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Thomas Barrie 6. The spatial sequences and symbolic narratives of the entry paths of sacred places often symbolized shared beliefs and facilitated communal rituals. In particular, as I argue in Spiritual Path, Sacred Place: Myth, Ritual and Meaning in Sacred Architecture (Boston and London: Shambhala Publications, 1996), it replicated the path of the hero-redeemer gure that appears in the mythology of many religions and cultures. 7. Traditionally, Hindu temples were proscriptively proportioned as required by the deity they were built to house. 8. L. Jones (2000) The Hermeneutics of Sacred Architecture, Vol. 1. (Cambridge: The Harvard University Press), pp. 2941. 9. Among the primary motivations for ritual is its role in allying anxiety, from annual rituals associated with the harvest, to daily religious observances. Because anxiety is part of the human condition we need rituals to bridge our separateness, to feel connected to something beyond ourselves, to establish a sense of purpose to our lives. According to Spiro Kostof, Public architecture at its best [is] y a setting for ritual that makes each user, for a brief moment, a larger person that he or she is in daily life, lling each one with the pride of belonging. S. Kostof (1985) A History of Architecture, Settings and Rituals (New York and Oxford: Oxford University Press), p. 41. 10. D. Veseley (2004) Architecture in the Age of Divided Representation, The Question of Creativity in the Shadow of Production (Cambridge: MIT Press), p. 8. 11. See J. Dewey (1934) Art as Experience (New York: The Penguin Group). 12. B. Tschumi (1996) Architecture and Disjunction (Cambridge, MA: MIT Press), p. 18. 13. L. Jones (2000) The Hermeneutics of Sacred Architecture, Vol. 1 (Cambridge: The Harvard University Press), p. 98. 14. William Coldrake argues, the relationship between architecture and authority, therefore, goes beyond signs and symbols. In manifesting authority, architecture can serve as a potent tool for political and social engineering or for profoundly affecting religious belief. See W. Coldrake (1996) Architecture and Authority in Japan (London: Routledge), p. 3. 15. L. Jones (2000) The Hermeneutics of Sacred Architecture, Vol. 1 (Cambridge: The Harvard University Press), p. 99. 16. See S. Stephens (2009) Architectural Record, 1, pp. 8693. 17. From Nature, B. Atkinson (1950) The Complete Essays and Other Writings of Ralph Waldo Emerson (New York: The Modern Library), p. 13. 18. S. Holl, J. Pallasmaa, A. Perez-Gomez (1994) Questions of Perception Phenomenology of Architecture (Tokyo: A1U: Architecture and Urbanism), p. 45.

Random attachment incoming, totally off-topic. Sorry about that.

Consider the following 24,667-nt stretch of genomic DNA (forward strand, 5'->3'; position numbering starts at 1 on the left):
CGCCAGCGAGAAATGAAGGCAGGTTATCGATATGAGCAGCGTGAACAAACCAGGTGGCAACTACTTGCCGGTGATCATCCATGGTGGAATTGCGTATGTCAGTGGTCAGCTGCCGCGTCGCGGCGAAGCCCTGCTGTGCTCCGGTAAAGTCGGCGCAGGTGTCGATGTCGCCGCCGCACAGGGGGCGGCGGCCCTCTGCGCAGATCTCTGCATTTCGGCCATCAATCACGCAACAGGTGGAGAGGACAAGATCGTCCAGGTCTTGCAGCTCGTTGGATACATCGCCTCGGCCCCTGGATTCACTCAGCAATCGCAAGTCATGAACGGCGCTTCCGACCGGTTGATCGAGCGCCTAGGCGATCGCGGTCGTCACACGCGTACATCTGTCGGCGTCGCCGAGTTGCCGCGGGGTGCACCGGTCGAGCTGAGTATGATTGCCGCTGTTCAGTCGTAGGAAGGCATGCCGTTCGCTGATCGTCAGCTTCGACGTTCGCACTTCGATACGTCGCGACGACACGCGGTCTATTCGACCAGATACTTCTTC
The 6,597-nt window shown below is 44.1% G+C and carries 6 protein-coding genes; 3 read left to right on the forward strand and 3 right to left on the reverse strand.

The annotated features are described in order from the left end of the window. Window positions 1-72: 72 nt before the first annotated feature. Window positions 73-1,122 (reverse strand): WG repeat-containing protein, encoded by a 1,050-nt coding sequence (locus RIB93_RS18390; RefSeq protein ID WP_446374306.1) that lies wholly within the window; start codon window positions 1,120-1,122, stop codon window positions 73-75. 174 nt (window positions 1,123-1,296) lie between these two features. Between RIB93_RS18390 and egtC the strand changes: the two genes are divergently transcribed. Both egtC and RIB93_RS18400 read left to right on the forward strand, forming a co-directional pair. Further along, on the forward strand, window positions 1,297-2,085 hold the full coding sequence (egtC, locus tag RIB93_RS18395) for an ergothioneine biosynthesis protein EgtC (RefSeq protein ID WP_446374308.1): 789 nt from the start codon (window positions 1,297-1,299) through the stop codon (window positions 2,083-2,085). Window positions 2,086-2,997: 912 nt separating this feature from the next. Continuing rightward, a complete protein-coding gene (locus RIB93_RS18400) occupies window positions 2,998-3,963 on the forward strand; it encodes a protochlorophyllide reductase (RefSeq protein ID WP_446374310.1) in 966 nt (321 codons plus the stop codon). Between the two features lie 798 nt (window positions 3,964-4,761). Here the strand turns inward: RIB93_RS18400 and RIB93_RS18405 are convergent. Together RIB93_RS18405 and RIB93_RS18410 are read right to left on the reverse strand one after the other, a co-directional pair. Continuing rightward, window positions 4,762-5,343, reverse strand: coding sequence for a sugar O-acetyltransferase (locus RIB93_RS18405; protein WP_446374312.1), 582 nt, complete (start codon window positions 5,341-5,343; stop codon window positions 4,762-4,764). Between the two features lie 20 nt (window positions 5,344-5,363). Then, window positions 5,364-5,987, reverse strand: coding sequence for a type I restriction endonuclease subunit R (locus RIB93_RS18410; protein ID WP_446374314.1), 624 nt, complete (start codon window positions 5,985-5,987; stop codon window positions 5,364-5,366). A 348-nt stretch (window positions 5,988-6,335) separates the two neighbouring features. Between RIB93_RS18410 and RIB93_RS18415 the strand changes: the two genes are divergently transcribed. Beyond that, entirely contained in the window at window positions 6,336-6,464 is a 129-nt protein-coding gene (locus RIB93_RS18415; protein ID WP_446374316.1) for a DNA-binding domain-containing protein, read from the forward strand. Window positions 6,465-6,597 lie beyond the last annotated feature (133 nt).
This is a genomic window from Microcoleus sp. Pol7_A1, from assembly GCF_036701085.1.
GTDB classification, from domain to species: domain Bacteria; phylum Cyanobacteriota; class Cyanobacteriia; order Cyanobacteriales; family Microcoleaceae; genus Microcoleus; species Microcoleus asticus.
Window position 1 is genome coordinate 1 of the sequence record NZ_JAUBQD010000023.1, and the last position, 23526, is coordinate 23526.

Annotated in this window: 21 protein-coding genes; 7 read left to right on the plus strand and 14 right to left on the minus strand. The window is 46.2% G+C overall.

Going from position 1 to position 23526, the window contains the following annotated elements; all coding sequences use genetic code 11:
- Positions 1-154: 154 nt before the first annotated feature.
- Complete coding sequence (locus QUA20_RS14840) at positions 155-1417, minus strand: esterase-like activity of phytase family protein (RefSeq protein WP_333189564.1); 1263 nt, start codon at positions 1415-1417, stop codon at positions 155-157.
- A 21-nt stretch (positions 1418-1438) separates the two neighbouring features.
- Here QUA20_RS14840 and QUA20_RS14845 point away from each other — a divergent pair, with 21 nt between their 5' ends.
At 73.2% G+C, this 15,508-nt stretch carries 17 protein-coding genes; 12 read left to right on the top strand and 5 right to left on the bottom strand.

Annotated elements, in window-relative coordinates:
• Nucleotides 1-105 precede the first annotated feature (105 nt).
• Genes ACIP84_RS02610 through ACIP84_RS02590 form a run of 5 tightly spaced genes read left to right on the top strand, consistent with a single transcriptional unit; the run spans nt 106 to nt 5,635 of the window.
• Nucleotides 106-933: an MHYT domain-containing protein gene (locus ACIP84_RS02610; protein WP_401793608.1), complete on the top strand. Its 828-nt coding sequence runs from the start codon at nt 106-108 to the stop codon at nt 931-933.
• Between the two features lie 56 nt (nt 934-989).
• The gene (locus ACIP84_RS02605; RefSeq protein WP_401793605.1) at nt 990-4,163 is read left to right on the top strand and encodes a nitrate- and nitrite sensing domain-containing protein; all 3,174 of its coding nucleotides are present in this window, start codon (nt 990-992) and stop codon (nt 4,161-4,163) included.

About the Author Thomas Barrie, AIA, is a Professor of Architecture at North Carolina State University where he served as School Director from 20002007. Professor Barries scholarship on the symbolism, ritual use and cultural signicance of architecture has brought him to sacred places around the world, and he has published and lectured extensively in his subject area. He is an award-winning architect and the author of The Sacred In-Between: The Mediating Roles of Architecture (Routledge, 2010) and Spiritual Path, Sacred Place: Myth Ritual and Meaning in Architecture (Shambhala, 1996).